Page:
This article attempts to give a step by step walk through for creating a single Node Hadoop Cluster. It is a hands on tutorial so that even a novice user can follow the steps and create the Hadoop Cluster.
Setup – Ubuntu 12.04 VM
Details of VM
– Virtual Box – 32 bit – Ubuntu 12.04 – RAM – 1 GB – HDD – 40 GB
Details of Java on VM
– OpenJDK 1.6 – IcedTea
We will select Apache Hadoop 1.0.x version, which is the latest stable release.
This was the mirror suggested to me –
We will select version 1.0.3 in the tar.gz file format.
The complete link location is –
We will put it in /usr/local directory.
These are the commands in sequence. It would be cool if they can be put into a script.
As my ‘hadoop’ user was not in ‘sudoers’ list, but user ‘sumod’ was, I used ‘sumod’ user to get the tar.gz file.
sumod@sumod-hadoop:/usr/local$ sudo wget http://apache.techartifact.com/mirror/hadoop/common/hadoop-1.0.3/hadoop-1.0.3.tar.gz
We will untar the directory.
sumod@sumod-hadoop:/usr/local$ sudo tar -zxvf hadoop-1.0.3.tar.gz
We now have the directory hadoop-1.0.3. I will not rename it so that I always know the version number.
Let’s change the ownership of the installation.
sumod@sumod-hadoop:/usr/local$ sudo chown -R hadoop:hadoop hadoop-1.0.3
We will now set HADOOP_HOME, JAVA_HOME and add HADOOP_HOME to the path by editing .bashrc of the ‘hadoop’ user.
#Add HADOOP_HOME, JAVA_HOME and update PATH
If these changes are not taking effect when you switch user to hadoop or when you ssh, please add this line in your .bash_profile file in your home directory. If .bash_profile file does not exist create it first.
We need to configure JAVA_HOME variable for the hadoop environment as well. The configuration files will be usually in the ‘conf’ subdirectory while the executables will be in the ‘bin’ subdirectory.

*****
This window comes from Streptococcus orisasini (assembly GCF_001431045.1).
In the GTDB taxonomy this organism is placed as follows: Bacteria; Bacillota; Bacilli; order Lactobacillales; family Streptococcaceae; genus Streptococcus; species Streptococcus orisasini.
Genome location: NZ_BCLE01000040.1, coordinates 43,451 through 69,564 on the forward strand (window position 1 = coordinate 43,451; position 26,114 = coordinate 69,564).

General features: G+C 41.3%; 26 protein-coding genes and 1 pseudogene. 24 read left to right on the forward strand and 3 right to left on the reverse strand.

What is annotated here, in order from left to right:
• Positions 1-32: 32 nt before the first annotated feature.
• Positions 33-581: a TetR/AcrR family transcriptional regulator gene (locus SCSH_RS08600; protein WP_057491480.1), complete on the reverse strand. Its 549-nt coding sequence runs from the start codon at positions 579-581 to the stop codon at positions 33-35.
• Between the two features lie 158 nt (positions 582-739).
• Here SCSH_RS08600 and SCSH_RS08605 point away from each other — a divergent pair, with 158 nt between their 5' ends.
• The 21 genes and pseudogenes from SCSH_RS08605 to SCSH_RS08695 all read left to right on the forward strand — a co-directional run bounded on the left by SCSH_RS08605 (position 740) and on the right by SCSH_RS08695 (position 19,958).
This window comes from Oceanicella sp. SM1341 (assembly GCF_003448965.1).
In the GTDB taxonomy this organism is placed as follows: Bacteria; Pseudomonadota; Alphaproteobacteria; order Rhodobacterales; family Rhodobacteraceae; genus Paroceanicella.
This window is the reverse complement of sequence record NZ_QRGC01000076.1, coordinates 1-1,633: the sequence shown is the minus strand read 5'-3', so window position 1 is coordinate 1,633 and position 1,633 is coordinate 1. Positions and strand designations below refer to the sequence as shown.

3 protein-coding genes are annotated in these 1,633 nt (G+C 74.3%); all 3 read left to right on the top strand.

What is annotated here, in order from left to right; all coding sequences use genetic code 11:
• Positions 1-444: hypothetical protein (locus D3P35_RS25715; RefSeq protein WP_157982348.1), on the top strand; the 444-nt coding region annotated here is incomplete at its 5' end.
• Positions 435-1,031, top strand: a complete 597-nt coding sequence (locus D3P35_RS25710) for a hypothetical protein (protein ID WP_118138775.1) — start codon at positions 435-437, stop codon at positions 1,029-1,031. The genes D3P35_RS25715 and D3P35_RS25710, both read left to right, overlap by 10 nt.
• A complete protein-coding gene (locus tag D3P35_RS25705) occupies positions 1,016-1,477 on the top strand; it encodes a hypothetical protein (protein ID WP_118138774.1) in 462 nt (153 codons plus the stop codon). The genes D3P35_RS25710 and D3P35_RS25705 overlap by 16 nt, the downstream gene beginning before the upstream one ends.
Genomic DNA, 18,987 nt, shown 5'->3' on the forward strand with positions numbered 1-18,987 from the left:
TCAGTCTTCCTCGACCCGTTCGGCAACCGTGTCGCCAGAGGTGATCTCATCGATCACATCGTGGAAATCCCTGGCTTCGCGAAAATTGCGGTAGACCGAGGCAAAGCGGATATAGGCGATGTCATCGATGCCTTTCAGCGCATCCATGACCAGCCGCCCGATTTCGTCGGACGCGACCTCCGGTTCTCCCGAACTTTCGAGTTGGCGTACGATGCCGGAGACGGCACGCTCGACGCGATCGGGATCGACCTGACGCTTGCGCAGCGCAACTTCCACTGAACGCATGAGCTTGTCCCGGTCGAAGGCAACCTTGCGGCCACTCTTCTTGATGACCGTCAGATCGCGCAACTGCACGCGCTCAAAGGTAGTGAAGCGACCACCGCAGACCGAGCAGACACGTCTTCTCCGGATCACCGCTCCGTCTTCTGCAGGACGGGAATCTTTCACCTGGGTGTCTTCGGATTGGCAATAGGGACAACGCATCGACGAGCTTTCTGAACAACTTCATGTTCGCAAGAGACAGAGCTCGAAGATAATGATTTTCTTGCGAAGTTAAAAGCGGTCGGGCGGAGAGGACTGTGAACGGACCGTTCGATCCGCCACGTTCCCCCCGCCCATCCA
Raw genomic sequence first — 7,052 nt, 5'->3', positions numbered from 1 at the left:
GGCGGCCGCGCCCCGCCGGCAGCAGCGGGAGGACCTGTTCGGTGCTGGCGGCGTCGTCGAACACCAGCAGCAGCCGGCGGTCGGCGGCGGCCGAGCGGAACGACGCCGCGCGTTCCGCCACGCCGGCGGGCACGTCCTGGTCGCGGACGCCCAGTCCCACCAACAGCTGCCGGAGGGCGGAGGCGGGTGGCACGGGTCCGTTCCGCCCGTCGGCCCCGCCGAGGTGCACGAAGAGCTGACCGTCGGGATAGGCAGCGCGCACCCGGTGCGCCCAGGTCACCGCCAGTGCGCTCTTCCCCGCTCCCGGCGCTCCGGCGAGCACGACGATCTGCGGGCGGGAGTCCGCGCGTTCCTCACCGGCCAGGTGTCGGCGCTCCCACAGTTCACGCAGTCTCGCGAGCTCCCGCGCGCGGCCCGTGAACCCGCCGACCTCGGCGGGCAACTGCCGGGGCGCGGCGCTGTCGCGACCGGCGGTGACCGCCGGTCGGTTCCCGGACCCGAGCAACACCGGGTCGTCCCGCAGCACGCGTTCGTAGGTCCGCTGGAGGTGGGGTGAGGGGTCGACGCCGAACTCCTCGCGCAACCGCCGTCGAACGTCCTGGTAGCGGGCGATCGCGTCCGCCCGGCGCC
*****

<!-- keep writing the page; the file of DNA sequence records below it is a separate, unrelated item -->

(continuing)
The important files in ‘conf’ directory are
hadoop-env.sh, hdfs-site.xml, core-site.xml, mapred-site.xml.
hadoop-env.sh – Open the hadoop-env.sh file. It says on the top that hadoop specific environment variables are stored here. The only required variable is JAVA_HOME. In this file, the variable is already defined and the line is commented out. Edit the line to update the JAVA_HOME variable. In our case,
conf/*-site.xml – The earlier hadoop-site.xml file is now replaced with three different settings files – core-site.xml, hdfs-site.xml, mapred-site.xml. The main parameters that you need to refer to or modify in these three files are
core-site.xml – hadoop.tmp.dir, fs.default.name
hdfs-site.xml – dfs.replication
mapred-site.xml – mapred.job.tracker
Now that we have downloaded, extracted and configured hadoop, it is time to start the installation. The first step would be to format Namenode. This initializes the FSNameSystem specified by the ‘dfs.name.dir’ variable. It will also write a VERSION file that specifies the namespace ID of this instance, ctime and version.If you format NameNode, you also have to clean up datanodes. Note that if you are just adding new datanodes to the cluster, you do not need to format NameNode.
Format HDFS system via NameNode
I gave the command – $hadoop namenode -format
I got the warning – $HADOOP_HOME is deprecated. So I am going to make following change in hadoop-env.sh file.
If you get any exceptions with XML file, please check if you have properly closed the tags.
Start your cluster
Everything has gone well so far, start the single node cluster.
Using NameNode web interface, we can browse the hadoop file system and logs. It is the HDFS layer of the system. Using the JobTracker, we can see the job history. Using the TaskTracker web interface, we can view the log files. JobTracker and TaskTracker come in the MapReduce layer of the system. We can also view number of Map and Reduce tasks scheduled. Using NameNode, we can view the output, input files, status of the nodes. I am able to see in my setup the default block size is 64 MB. In the usual hadoop setup, the default block size is 128 MB.
Well, that was pretty much about setting up Hadoop on a single node Ubuntu cluster.